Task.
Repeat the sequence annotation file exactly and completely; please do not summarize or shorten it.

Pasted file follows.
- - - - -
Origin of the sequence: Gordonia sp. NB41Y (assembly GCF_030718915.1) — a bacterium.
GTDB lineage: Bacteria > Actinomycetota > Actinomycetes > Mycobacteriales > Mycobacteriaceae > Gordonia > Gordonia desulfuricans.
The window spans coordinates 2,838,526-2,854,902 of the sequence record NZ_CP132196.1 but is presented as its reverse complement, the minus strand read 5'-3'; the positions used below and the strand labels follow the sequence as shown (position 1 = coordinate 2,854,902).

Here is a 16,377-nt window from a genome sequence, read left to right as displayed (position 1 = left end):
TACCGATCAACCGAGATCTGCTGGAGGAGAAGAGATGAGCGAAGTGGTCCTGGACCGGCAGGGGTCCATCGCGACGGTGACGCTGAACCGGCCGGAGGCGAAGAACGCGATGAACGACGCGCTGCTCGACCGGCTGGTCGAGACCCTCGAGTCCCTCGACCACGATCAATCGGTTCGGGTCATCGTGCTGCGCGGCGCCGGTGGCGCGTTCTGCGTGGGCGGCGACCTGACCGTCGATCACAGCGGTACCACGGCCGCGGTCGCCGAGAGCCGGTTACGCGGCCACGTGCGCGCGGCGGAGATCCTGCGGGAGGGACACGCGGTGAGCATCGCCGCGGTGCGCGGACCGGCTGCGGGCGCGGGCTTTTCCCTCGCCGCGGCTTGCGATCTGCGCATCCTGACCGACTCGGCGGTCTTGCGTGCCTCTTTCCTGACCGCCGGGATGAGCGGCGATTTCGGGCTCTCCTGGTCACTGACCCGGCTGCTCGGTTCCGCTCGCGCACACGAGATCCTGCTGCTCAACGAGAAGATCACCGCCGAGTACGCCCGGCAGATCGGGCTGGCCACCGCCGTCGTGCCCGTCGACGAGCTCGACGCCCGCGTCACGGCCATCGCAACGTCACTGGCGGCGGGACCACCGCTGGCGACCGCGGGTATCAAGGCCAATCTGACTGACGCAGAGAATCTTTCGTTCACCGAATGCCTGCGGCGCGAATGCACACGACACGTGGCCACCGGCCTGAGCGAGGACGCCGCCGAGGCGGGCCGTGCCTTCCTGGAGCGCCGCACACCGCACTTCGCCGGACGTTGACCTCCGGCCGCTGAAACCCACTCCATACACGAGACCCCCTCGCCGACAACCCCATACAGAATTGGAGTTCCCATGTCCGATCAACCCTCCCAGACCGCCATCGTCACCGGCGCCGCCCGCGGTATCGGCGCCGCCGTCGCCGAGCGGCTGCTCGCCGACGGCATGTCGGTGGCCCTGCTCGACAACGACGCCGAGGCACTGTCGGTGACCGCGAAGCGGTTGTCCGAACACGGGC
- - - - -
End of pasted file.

Origin of the sequence: Gordonia sp. NB41Y (assembly GCF_030718915.1) — a bacterium.
GTDB lineage: Bacteria > Actinomycetota > Actinomycetes > Mycobacteriales > Mycobacteriaceae > Gordonia > Gordonia desulfuricans.
The window spans coordinates 2,838,526-2,854,902 of the sequence record NZ_CP132196.1 but is presented as its reverse complement, the minus strand read 5'-3'; the positions used below and the strand labels follow the sequence as shown (position 1 = coordinate 2,854,902).

Here is a 16,377-nt window from a genome sequence, read left to right as displayed (position 1 = left end):
TACCGATCAACCGAGATCTGCTGGAGGAGAAGAGATGAGCGAAGTGGTCCTGGACCGGCAGGGGTCCATCGCGACGGTGACGCTGAACCGGCCGGAGGCGAAGAACGCGATGAACGACGCGCTGCTCGACCGGCTGGTCGAGACCCTCGAGTCCCTCGACCACGATCAATCGGTTCGGGTCATCGTGCTGCGCGGCGCCGGTGGCGCGTTCTGCGTGGGCGGCGACCTGACCGTCGATCACAGCGGTACCACGGCCGCGGTCGCCGAGAGCCGGTTACGCGGCCACGTGCGCGCGGCGGAGATCCTGCGGGAGGGACACGCGGTGAGCATCGCCGCGGTGCGCGGACCGGCTGCGGGCGCGGGCTTTTCCCTCGCCGCGGCTTGCGATCTGCGCATCCTGACCGACTCGGCGGTCTTGCGTGCCTCTTTCCTGACCGCCGGGATGAGCGGCGATTTCGGGCTCTCCTGGTCACTGACCCGGCTGCTCGGTTCCGCTCGCGCACACGAGATCCTGCTGCTCAACGAGAAGATCACCGCCGAGTACGCCCGGCAGATCGGGCTGGCCACCGCCGTCGTGCCCGTCGACGAGCTCGACGCCCGCGTCACGGCCATCGCAACGTCACTGGCGGCGGGACCACCGCTGGCGACCGCGGGTATCAAGGCCAATCTGACTGACGCAGAGAATCTTTCGTTCACCGAATGCCTGCGGCGCGAATGCACACGACACGTGGCCACCGGCCTGAGCGAGGACGCCGCCGAGGCGGGCCGTGCCTTCCTGGAGCGCCGCACACCGCACTTCGCCGGACGTTGACCTCCGGCCGCTGAAACCCACTCCATACACGAGACCCCCTCGCCGACAACCCCATACAGAATTGGAGTTCCCATGTCCGATCAACCCTCCCAGACCGCCATCGTCACCGGCGCCGCCCGCGGTATCGGCGCCGCCGTCGCCGAGCGGCTGCTCGCCGACGGCATGTCGGTGGCCCTGCTCGACAACGACGCCGAGGCACTGTCGGTGACCGCGAAGCGGTTGTCCGAACACGGGC